The metabolic consequences of long-term carbohydrate depletion have been well documented in many sink organs but not extensively in fruit. Therefore, in the present study the response to sugar limitation in tomato fruit (Lycopersicon esculentum Mill.) was investigated at two developmental stages; during the cell division and cell expansion phases. First, the response in excised fruit cultured in vitro was characterized. Sugar depletion caused an arrest of growth and an exhaustion of carbon reserves. The proteins that were degraded and the nitrogen released was transiently stored as asparagine and glutamine in both developmental stages and also as γ -aminobutyric acid (GABA) in expanding fruit. Fruit at the cell division stage appeared to be more sensitive to sugar limitation. The response to sugar depletion was then characterized in fruit from plants submitted to extended darkness. In planta, the effects of sugar-limitation were similar to those described in vitro but much more attenuated, especially in expanding fruit, which still accumulated dry matter. The expression of cell cycle genes, sugar- and nitrogen-related genes was reduced by darkness. Only asparagine synthetase gene expression was induced in both dark-treated fruit. Together the present data revealed that the effects of the carbon limitation are more pronounced in the youngest fruits as it is probably controlled by the relative sink strength of the fruit.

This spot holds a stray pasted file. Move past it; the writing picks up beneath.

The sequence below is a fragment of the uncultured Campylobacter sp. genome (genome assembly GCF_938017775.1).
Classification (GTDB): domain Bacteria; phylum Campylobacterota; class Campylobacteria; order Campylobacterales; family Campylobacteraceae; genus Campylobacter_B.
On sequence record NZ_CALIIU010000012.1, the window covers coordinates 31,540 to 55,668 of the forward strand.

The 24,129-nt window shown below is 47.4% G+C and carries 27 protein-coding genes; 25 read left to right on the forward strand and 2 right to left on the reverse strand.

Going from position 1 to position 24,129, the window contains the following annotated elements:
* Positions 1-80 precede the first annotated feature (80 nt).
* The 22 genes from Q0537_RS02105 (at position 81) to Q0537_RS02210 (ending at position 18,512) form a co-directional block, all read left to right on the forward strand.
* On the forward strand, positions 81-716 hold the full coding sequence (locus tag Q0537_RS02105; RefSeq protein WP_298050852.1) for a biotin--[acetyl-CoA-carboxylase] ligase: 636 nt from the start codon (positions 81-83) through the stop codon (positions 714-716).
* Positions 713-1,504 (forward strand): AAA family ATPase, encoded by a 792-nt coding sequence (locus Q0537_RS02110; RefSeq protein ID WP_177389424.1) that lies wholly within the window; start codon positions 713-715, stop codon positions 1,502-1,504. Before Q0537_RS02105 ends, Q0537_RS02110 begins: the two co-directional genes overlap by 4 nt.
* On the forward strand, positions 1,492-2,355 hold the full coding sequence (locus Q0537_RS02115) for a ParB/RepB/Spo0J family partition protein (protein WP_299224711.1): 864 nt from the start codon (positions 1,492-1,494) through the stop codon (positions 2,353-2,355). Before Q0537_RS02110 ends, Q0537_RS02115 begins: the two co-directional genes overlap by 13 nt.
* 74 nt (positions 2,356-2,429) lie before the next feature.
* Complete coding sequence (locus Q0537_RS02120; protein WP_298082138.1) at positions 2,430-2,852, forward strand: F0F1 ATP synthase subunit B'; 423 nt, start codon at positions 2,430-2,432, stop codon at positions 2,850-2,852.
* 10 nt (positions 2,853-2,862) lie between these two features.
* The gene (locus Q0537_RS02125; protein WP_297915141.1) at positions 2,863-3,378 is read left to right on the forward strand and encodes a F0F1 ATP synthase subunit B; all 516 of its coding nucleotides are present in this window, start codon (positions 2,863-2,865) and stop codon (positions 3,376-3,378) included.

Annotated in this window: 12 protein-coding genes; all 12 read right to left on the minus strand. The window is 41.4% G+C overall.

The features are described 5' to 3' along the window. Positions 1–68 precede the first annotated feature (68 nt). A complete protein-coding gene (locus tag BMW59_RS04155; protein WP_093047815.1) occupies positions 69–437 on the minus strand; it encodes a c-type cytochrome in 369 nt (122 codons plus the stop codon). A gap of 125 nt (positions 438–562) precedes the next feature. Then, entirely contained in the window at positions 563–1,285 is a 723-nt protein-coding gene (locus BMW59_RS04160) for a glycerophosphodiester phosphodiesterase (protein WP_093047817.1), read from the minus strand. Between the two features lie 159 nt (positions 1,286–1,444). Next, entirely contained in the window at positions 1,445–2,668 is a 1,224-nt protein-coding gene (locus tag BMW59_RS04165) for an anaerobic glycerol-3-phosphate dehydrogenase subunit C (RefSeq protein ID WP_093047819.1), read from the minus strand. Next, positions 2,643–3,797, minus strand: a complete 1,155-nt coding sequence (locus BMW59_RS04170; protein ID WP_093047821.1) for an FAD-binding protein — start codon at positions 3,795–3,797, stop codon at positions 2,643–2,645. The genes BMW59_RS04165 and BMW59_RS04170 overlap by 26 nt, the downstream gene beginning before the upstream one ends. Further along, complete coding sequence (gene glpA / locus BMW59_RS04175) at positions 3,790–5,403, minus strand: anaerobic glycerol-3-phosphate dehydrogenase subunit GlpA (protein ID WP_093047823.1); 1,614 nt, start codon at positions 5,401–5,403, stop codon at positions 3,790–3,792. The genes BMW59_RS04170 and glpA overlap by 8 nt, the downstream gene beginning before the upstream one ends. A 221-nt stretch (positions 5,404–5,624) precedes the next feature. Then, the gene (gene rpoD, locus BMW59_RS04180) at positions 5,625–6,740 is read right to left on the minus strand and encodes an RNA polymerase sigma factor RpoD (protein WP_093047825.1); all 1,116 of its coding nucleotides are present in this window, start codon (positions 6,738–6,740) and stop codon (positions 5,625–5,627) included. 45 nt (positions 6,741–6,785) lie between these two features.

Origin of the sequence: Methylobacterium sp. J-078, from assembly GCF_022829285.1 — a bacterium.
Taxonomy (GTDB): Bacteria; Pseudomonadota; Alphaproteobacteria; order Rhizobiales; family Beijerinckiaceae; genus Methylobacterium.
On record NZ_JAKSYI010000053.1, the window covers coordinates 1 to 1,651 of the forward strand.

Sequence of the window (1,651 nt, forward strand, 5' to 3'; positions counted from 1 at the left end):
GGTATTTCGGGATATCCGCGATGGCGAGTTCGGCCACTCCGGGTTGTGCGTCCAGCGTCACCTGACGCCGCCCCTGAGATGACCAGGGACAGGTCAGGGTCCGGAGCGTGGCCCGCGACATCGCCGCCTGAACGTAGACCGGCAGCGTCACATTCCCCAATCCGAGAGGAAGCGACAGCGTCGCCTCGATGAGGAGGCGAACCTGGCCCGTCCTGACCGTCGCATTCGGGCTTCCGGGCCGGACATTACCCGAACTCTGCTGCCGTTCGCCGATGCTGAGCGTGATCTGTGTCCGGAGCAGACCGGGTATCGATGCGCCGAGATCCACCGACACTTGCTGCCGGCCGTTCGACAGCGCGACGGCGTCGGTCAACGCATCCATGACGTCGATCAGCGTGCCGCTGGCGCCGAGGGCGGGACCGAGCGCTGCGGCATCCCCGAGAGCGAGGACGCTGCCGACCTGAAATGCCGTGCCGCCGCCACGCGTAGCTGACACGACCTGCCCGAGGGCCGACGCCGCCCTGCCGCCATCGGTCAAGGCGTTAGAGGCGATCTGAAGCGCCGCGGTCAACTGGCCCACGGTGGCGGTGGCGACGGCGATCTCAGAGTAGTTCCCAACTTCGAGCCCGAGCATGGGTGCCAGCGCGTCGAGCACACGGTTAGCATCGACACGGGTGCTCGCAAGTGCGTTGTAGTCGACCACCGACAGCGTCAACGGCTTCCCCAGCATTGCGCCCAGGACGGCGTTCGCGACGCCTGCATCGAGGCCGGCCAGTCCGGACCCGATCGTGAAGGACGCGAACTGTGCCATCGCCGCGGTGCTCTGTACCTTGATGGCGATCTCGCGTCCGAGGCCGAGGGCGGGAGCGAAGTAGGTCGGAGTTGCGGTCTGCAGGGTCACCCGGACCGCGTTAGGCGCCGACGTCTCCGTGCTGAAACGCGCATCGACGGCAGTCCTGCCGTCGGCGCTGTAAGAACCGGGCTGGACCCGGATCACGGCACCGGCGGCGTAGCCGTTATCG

days post-anthesis


reverse transcriptase-polymerase chain reaction.


Plant growth and development depend largely upon the partitioning of assimilated carbon between photosynthetic sources such as mature leaves, and photosynthetically less active or inactive sink tissues such as flowers, roots and fruit (Farrar & Williams 1991). The activities of source and sink organs are regulated in different ways, so that crop growth and yield can be either source or sink limited (Ho 1988). The controls that actually regulate the partitioning of assimilates between sink organs are still poorly understood. Although this is still a matter of debate, it is now thought that the partitioning of assimilates between sink organs is not a property of the sink alone but a combination of co-ordinated mechanisms involving the whole system (Farrar 1996; Marcelis 1996; Minchin & Thorpe 1996). In this respect, sink strength can be defined as the competitive ability of an organ to import photo-assimilates. Among sink organs, fruit are defined as high priority sinks in the context of competition for assimilates between alternative sinks (Wardlaw 1990).